From Tallinn, he drove to Pärnu, Estonia, where he assisted his father Neeme Järvi coaching students at Järvi’s annual master classes in conducting (Neeme Järvi is music director of the Detroit Symphony).

It was his first extended teaching experience. "Conducting is not so easy as it looks," he said.

He also led a concert in Pärnu by the Estonian National Orchestra, of which he is artistic advisor.

Joining him in Estonia were his five-month-old daughter Lea and her mother Tatiana, who bundled up in woolens for the unusually cold weather at the Song Festival. After the second concert, they watched as Järvi, his brother Kristjan (also a conductor), his father and over 30 other conductors were presented with flowers, medals and oak leaf wreaths around their necks.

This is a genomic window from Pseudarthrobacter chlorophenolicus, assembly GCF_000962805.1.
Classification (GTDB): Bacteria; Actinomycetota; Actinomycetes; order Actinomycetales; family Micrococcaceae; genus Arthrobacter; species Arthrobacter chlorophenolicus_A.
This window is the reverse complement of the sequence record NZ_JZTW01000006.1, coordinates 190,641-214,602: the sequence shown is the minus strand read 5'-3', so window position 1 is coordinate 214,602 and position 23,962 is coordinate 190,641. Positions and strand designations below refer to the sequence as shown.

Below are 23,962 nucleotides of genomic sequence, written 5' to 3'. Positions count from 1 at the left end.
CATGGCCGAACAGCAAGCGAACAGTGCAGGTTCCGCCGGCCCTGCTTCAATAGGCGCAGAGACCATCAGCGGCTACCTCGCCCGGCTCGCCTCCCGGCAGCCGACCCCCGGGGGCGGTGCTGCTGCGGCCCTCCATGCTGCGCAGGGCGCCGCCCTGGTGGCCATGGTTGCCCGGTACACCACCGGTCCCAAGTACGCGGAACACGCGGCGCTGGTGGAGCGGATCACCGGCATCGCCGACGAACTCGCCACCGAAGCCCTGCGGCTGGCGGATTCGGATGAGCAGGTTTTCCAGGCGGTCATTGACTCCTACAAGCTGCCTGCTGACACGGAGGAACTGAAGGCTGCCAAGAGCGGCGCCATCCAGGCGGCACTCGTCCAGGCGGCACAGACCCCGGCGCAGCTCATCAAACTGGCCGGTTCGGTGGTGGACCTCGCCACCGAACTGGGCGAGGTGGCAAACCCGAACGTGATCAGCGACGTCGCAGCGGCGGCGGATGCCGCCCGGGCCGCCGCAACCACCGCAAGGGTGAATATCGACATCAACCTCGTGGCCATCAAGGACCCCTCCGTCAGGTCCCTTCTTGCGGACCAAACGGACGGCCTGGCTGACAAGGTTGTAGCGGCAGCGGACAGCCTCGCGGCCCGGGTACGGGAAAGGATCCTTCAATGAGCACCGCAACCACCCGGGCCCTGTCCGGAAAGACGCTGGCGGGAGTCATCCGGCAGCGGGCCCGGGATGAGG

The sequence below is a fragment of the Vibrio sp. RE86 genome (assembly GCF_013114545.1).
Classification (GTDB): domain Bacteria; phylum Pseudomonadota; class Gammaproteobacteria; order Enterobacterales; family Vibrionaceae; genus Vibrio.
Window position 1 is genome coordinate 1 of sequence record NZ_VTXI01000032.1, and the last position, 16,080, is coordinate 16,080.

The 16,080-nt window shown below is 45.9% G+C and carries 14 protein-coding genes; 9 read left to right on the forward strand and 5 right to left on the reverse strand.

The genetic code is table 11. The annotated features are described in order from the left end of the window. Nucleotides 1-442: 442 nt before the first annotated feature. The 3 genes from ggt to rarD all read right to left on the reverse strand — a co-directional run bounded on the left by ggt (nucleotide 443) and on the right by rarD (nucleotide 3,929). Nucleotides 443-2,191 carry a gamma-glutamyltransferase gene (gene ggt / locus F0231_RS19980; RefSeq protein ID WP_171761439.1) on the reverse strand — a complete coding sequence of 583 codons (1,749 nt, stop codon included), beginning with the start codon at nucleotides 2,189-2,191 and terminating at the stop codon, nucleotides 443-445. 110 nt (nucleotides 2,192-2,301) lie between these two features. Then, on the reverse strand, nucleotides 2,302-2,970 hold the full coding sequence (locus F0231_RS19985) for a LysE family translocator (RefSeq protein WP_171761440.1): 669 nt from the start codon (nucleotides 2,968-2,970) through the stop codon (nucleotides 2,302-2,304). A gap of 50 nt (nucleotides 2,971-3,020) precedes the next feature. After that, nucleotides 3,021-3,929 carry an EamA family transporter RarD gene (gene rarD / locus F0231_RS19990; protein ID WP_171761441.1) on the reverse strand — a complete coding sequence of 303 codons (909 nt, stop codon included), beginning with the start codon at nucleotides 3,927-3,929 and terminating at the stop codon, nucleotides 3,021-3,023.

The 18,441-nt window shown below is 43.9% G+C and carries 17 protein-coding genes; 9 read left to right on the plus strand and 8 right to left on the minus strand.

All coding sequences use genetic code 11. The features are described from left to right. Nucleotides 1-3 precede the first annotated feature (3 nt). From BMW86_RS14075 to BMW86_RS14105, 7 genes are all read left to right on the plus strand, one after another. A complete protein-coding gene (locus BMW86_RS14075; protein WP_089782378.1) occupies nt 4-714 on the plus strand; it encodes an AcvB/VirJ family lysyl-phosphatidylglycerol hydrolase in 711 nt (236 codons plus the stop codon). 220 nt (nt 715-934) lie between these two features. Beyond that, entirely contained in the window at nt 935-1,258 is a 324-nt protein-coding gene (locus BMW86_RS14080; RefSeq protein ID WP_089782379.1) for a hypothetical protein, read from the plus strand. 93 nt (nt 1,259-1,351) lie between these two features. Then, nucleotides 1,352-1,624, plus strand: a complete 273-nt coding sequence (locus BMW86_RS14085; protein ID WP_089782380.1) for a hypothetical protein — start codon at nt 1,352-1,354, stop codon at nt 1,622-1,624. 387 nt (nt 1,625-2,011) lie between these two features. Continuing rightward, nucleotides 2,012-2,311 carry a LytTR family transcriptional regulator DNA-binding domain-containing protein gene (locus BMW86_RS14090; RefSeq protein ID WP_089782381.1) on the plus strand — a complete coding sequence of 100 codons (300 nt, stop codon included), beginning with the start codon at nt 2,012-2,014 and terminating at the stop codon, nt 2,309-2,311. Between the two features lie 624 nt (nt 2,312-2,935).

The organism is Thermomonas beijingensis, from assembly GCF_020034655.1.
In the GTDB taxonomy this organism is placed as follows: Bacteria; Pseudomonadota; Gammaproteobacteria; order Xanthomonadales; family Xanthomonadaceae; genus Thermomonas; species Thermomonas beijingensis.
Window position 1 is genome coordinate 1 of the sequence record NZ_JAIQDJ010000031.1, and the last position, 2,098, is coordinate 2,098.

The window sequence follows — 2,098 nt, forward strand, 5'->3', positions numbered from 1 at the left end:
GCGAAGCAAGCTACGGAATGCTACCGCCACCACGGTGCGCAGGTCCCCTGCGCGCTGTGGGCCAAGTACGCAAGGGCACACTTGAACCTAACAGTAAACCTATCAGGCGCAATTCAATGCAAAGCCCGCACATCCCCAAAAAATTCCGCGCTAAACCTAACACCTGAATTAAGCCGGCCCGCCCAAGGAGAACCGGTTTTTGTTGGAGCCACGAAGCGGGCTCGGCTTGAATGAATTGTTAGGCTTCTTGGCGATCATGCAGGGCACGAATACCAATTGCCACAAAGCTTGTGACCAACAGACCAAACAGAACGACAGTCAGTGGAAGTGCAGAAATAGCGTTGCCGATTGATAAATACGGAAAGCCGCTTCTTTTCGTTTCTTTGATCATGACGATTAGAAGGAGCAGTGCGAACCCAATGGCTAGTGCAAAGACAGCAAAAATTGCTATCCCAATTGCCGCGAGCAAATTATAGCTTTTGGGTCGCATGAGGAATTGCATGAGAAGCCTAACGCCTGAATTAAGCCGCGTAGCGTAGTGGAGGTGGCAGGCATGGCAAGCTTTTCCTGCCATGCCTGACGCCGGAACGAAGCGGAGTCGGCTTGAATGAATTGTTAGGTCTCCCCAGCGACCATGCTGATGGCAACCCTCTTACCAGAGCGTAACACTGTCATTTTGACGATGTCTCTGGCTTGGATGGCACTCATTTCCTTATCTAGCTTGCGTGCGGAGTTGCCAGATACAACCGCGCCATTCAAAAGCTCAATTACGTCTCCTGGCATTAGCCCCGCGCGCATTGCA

After Estonia, Järvi jetted across the Atlantic for his debut at Cleveland’s Blossom Festival. Tatiana and Lea rejoined him afterward in Cincinnati, where he auditioned the CSO’s new assistant conductor Eric Dudley and closed on their new home, a condominium near the downtown area.

In August, Järvi was back in Europe for a five-country tour with the European Union Youth Orchestra – Estonia is one of the new members of the EU - followed by recording sessions and more touring with the DK, including by a concert at the Salzburg Festival in Austria (Järvi’s Salzburg debut). He returned to Estonia the end of August for a concert and recording session with the ENO.

He arrives in Cincinnati this week to take up the baton at the CSO and begin preparing for the five-country European tour (Oct. 29-Nov. 10).

The closest Järvi came to a summer vacation was five days in late July at the Järvi family compound in Palm Beach, Florida, where he introduced Lea to the water. "We went swimming and had some beach experience. She likes water, she’s quite curious."

Such a punishing schedule raises the question, does Järvi plan vacations or do they just happen now and then?